How a CXO can Influence EX


We've spoken a lot about the benefits of supporting employee experience so we won't reiterate those points here. Instead, we'll elaborate on what a CXO can do to address EX, starting with a point we made in our first CXO article:

Increasing employee understanding among corporate leaders and championing their perspective in decision-making

Given their C-suite position, a CXO may have more influence when it comes to advocating for employees' concerns with corporate leaders, typically the people who have the power to make positive changes in EX. We've heard of situations like this from experience experts in our 7 questions feature, specifically taking user/customer thoughts and feedback back to management to improve the service they provide. This is often met with a sense of unimportance from some areas, but as we've covered, and as our experience experts point out, caring for employees goes a long way to caring for your business. We can increase productivity, profitability and reputation. It's a given, therefore, that as well as taking feedback from customers, CXOs should also be listening to employees in order to nurture the business fully.

This leads nicely to a second initiative a CXO can lead:

Driving purposeful, disciplined design and execution of customer and employee experiences

With the wants and needs of the employees understood, the CXO can drive discussions around designing and executing the means of improving their employees experience. This can be achieved via an XLA. To break it down to its most basic parts, understanding the needs of employees before looking internally to what is currently available, and what could be acquired, is the core practice of utilising available and acquirable resources to measure and manage employee experience.

This could be a case of understanding employee sentiment from a regular form of Experience Survey, e.g., after every 5th till transaction, our coffee shop employee being offered the chance to provide some quantitative or qualitative metric regarding their experience with the device. This can be a great source of understanding what employees finding lacking in their experience and provides a great jumping point for the CXO to work with in attempt to resolve. This example brings home why EX is just as important as CX. If employees are frustrated by their till software, but all the focus is going onto the CX, how can the employee be the integral part of CX that they are in this situation?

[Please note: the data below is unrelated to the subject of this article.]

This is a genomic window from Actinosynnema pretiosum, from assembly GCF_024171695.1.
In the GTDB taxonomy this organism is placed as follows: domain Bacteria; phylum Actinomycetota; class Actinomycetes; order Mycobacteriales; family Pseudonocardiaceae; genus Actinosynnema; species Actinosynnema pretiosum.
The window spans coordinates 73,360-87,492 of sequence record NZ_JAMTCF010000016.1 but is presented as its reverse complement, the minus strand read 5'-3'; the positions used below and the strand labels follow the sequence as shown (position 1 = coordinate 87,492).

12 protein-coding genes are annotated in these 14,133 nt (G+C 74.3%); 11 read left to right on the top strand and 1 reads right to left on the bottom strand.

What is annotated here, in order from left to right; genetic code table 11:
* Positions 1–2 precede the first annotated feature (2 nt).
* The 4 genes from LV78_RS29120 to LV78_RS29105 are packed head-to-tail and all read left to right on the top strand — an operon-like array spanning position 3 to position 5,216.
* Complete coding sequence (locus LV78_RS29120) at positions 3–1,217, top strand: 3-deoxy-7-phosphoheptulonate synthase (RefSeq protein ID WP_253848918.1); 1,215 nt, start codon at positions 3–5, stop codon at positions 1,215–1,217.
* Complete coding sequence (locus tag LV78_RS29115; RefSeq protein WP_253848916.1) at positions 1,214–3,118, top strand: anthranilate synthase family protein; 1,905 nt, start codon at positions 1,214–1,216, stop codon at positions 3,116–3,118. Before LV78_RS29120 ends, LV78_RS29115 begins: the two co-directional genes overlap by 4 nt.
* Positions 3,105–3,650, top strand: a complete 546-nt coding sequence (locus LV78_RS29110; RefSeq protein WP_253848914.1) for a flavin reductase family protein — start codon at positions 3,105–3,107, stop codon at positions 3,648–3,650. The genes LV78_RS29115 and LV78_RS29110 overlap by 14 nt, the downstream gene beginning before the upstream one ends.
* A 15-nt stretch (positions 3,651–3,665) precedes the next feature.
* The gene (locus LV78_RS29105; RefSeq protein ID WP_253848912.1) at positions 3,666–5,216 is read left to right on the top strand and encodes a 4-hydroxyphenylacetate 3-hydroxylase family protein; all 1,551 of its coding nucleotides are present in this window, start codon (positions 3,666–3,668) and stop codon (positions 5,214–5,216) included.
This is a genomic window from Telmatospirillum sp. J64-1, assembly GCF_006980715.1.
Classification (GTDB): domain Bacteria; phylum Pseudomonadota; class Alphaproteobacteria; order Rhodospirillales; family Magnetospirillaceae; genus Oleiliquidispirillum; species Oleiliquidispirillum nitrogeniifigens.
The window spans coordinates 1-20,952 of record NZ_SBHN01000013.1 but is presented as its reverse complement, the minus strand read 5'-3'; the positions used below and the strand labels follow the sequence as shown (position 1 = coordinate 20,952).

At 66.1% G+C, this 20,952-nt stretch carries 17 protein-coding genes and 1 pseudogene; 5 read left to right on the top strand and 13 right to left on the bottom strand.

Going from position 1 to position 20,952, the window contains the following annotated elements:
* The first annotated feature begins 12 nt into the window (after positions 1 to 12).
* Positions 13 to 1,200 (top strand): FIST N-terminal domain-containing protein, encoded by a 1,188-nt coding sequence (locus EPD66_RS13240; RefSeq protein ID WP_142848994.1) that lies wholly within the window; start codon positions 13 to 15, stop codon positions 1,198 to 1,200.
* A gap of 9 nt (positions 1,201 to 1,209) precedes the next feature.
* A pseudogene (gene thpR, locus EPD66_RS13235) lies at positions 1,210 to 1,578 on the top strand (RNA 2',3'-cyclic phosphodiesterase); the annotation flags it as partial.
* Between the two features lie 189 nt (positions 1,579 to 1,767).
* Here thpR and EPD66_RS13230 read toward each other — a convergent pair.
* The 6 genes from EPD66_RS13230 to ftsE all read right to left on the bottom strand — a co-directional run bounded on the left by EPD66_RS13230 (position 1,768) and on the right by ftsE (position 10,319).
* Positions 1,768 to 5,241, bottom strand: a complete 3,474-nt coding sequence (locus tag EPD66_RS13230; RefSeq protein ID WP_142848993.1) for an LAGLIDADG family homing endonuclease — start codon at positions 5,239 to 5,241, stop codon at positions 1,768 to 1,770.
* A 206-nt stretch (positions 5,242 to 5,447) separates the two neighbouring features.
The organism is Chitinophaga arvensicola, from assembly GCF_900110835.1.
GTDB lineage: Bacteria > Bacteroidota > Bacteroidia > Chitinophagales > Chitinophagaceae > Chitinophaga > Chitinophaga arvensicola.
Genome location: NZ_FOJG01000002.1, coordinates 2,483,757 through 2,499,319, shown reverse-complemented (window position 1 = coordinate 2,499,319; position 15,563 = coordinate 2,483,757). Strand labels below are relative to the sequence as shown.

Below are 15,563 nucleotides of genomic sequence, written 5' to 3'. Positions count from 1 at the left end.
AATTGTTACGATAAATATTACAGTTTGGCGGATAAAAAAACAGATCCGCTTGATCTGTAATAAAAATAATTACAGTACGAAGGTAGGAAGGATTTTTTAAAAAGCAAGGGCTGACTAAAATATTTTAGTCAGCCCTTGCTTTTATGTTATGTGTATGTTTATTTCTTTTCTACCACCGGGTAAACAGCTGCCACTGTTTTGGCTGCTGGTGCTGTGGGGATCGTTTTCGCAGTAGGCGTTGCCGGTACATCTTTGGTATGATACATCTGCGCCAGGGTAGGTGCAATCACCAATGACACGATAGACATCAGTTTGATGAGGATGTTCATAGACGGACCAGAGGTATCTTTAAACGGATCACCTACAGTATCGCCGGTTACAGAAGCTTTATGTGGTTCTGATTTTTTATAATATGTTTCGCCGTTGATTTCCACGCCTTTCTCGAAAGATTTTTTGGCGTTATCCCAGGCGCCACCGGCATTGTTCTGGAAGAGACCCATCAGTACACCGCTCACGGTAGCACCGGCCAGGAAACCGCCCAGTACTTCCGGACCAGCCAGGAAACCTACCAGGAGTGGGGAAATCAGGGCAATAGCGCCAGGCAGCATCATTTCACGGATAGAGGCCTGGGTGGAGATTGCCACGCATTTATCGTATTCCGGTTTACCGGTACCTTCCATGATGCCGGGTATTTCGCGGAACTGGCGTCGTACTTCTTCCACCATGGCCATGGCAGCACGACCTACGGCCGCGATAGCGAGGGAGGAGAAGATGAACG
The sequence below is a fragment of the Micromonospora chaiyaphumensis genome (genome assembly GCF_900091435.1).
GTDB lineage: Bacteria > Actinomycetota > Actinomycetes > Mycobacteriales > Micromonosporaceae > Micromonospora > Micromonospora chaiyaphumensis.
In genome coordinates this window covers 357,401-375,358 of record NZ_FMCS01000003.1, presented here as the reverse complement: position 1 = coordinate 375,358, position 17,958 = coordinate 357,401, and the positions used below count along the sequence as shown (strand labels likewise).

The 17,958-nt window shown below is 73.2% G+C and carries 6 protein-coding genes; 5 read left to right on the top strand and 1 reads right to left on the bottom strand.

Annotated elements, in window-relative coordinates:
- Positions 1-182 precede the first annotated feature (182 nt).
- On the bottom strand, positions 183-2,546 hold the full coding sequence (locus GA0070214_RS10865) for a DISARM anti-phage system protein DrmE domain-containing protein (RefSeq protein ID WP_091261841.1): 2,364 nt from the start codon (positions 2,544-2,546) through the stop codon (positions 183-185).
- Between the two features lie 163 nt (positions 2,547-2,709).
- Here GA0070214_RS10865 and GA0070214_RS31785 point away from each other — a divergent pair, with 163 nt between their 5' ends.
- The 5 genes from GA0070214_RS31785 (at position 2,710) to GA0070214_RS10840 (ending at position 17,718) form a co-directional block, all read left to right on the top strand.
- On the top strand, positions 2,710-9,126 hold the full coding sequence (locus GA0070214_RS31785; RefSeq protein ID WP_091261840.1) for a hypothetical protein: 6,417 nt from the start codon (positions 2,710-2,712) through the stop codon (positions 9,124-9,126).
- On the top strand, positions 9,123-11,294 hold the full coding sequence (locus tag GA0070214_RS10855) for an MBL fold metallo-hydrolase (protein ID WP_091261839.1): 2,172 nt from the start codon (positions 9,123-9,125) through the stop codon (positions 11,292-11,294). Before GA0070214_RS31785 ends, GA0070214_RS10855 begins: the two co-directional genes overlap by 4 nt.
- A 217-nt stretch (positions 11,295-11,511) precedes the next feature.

Monitor and manage the employee experience as well as the customer experience

It is all well and good to design and deliver the means of improving EX, but if we can't measure it, we cannot say if there has been any effect. Having the data to hand answers the question, so what? Now, as we cover in our Mastering the XMO course, we need to answer, what now? What can we do with all this data and context we have to improve EX? Taking the example above, we may look into and work to resolve any frustrations being encountered with the digital tech we use for our everyday roles.

One tool in which can help here is Nexthink. Nexthink allows for end-to-end digital employee experience analytics, and can empower employees to be more productive by enabling more productive workspaces to be maintained through proactive support for employee IT issues. If your CXO is able to monitor the ongoing digital experience of employees, either through Nexthink or another DEX tool, they will be able to identify and work to fix IT frustrations by pointing them out to the right people.

We've spoken a lot about employee experience here, but it should be emphasised again that there needs to be a balance between CX and EX. In just one example we've seen how they are both intrinsically linked. Maintaining a healthy 50-50 link between designing and executing purposeful customer and employee experiences is the optimum goal here. If you would like to learn more about how Bright Horse can support you in supporting your employees, feel free to explore our consulting services. Alternatively, you can contact us for more details. We'd love to hear from you.

Sources 2017. The Experience economy - the demise of the hotel's brand | Rom Hendler | TEDxEilat. [online] Available at: Accessed: October 2022.